1. Alan has completed the new Pain Recovery Program. To read or share it, use this updated link: https://www.tmswiki.org/forum/painrecovery/
    Dismiss Notice

Day 5 - Improving, but having nightmares and pelvic pain.

Discussion in 'Support Subforum' started by Japanchick, Jun 6, 2013.

  1. Japanchick

    Japanchick New Member

    I woke up last night in a sweat and almost in tears. My breathing and heart rate were very fast and I was very upset. The strange thing is, I can't, for the life of me, remember what my nightmare was all about. I usually don't have nightmares at all. I had reoccuring dreams as a child and vivid dreams, but I haven't had those in years.

    I've been doing well with working through the structured educational program, my skin conditions have improved and my rhinitis has gone. I am not experiencing pain in my pelvic floor region though. I went to the OBGYN and he can't find any problems.

    My questions are
    1. does anyone else experience nightmares? Is this part of the process?
    2. Can these pelvic pains be due to TMS?

    Please tell me about your experiences..
  2. BruceMC

    BruceMC Beloved Grand Eagle

    Many of the TMS patients chronicled in Pathways to Pain Relief by Sherman and Anderson describe many dreams that might be called nightmares during their psychotherapy sessions to get at the underlying causes of their TMS pain symptoms. During therapy, however, these patients do remember their dreams and describe them to the attending psychotherapist.

    You might want to glance at the chapter entitled "The Healing Power of Dreams" in The Hidden Psychology of Pain by Dr James Alexander for directions on how to remember and record your dreams and likewise to utilize them as tools for curing your TMS.

    I do remember having quite a few dreams while working through the 37-day Structured Education Program available here on the TMS Wiki link that you can click at the top of this page. Seems like when you begin to address traumatic incidents in your biography, it releases a big bunch of deeply repressed emotions that can, in turn, show up in dreams during sleep.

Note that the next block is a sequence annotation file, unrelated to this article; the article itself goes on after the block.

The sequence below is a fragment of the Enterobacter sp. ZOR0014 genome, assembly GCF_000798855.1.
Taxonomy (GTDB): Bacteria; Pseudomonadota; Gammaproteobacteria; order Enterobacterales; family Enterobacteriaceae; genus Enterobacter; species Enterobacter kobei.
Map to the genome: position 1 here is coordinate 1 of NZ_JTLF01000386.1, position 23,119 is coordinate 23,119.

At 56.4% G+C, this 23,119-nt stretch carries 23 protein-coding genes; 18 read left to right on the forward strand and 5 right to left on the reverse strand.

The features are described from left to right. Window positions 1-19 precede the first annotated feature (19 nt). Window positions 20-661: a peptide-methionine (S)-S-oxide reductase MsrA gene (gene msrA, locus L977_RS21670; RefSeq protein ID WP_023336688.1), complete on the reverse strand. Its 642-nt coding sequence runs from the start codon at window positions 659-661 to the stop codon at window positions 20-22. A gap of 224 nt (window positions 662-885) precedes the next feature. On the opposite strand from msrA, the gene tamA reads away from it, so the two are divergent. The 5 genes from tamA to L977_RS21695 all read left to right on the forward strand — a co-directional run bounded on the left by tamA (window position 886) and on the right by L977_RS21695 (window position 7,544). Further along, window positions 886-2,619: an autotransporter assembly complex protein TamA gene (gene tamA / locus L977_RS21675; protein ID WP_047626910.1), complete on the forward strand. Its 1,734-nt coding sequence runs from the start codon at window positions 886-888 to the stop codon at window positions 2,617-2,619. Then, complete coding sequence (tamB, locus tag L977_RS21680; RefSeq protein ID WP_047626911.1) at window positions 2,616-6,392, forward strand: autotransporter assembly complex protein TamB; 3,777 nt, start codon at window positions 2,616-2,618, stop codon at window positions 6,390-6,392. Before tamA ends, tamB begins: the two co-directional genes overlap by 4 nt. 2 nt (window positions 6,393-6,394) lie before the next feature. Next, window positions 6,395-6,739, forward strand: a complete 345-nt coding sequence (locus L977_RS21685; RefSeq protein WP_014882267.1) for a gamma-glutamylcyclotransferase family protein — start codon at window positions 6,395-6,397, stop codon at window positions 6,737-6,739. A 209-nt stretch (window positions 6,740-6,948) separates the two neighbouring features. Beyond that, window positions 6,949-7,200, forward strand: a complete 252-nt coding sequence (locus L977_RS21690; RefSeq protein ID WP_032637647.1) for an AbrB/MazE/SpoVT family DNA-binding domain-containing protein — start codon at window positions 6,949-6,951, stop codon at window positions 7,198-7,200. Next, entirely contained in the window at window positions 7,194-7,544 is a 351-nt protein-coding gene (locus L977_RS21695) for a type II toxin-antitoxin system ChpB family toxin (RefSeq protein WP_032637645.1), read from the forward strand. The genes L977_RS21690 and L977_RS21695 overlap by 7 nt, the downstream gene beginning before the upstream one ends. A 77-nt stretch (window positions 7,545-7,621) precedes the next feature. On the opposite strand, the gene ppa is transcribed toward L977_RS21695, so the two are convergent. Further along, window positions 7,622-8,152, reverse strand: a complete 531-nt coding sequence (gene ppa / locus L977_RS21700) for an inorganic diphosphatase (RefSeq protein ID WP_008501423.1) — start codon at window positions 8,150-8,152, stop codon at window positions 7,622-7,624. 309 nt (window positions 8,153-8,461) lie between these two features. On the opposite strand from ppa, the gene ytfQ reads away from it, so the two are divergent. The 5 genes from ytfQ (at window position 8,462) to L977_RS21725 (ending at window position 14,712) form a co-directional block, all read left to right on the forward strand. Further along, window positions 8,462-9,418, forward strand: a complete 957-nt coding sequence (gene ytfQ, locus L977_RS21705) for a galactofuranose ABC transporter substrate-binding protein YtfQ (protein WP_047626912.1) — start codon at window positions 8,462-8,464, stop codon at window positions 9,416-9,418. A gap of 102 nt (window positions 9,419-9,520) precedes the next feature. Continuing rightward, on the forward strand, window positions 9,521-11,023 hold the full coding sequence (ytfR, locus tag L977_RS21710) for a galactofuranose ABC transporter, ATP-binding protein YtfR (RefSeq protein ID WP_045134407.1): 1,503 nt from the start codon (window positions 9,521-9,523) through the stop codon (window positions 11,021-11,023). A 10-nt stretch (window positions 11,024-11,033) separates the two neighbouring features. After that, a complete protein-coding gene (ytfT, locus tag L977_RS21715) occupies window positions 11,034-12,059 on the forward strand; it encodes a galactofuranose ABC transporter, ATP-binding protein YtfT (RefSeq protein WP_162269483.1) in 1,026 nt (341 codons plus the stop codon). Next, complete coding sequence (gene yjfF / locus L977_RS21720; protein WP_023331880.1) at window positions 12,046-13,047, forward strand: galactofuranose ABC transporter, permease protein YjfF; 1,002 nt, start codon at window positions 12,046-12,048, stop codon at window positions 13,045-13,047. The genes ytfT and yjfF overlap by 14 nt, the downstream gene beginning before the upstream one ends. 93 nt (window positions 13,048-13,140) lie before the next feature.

I'm of the wrong sex to go to a OBGYN myself, but if TMS can cause so many and various symptoms, I'm sure it can cause problems in your pelvic floor too. Your doctor has already determined there's nothing physically wrong, what else is left except TMS?
    veronica73 likes this.
  3. Japanchick

    Japanchick New Member

    I guess it is possible.. It just seems like a more serious problem than allergies and skin problems. I want to stamp it out before it leads to something else! Is it usual that the TMS might intensify in this way after I've started to make progress?
  4. BruceMC

    BruceMC Beloved Grand Eagle

    During the TMS recovery cycle something that Alan Gordon calls an 'extinction burst' can occur:

    You can find this quote in Alan's article, "Breaking the Pain Cycle", on the TMS Wiki:


    Well, Japan chick, I certainly hope you are "on the right track"!
  5. gailnyc

    gailnyc Well known member

    Pelvic pain is a common TMS problem among both men and women. Do a "search" both here and on tmshelp.com and you'll find lots of posts about it.
  6. njoy

    njoy aka Bugsy

    I never used to remember my dreams but knew they were bad because of the way I felt when I woke up (sad, angry, scared, etc.). Recently, I've started to remember dreams and they are either about violence (against me) or frustration (my "goodism" in action"). I believe that my unconscious is pushing me to recognize of certain truths and my conscious brain is less desperate to keep that information at bay. This is because I can now handle the fear of remembering better than I once could.

    So, OP, I think you are experiencing progress. Someone on this week's Tuesday phone in discussion group said, "anxiety is tms". That statement has helped me enormously. What that means, I think, is that your brain will produce pain to distract you from truth you can't handle and, if that doesn't work, it will switch to anxiety, panic attacks, etc. Whatever works. It really helps to know the brain will go to extremes to protect you from conscious awareness of stuff lurking in the unconscious. The solution: learn to handle the truth whatever it is. The new Alan Gordon program should take us a long way in this direction. We need to stand up to that inner critical voice that tells us what we should feel and who we must be. Phooey!
  7. PeterO

    PeterO Peer Supporter

    Hi Japanchick.

    Although male, one of my main TMS symptoms has an
    equivalence to you, that being intense perineum pain
    which I have experienced for 20+years. It can be somewhat
    debilitating & difficult to find any relief. However I have
    lately been applying some TMS thinking to the pain &
    noticed some shift, albeit minor but I will take whatever
    comes along. As Dr James Alexander points out in his
    book 'Hidden Psychology of Pain' such shifts are exceptions
    & indicative of a TMS response.

    As for nightmares, my incidence of these has increased since
    beginning the TMS journey.

    Good to have you along.


Share This Page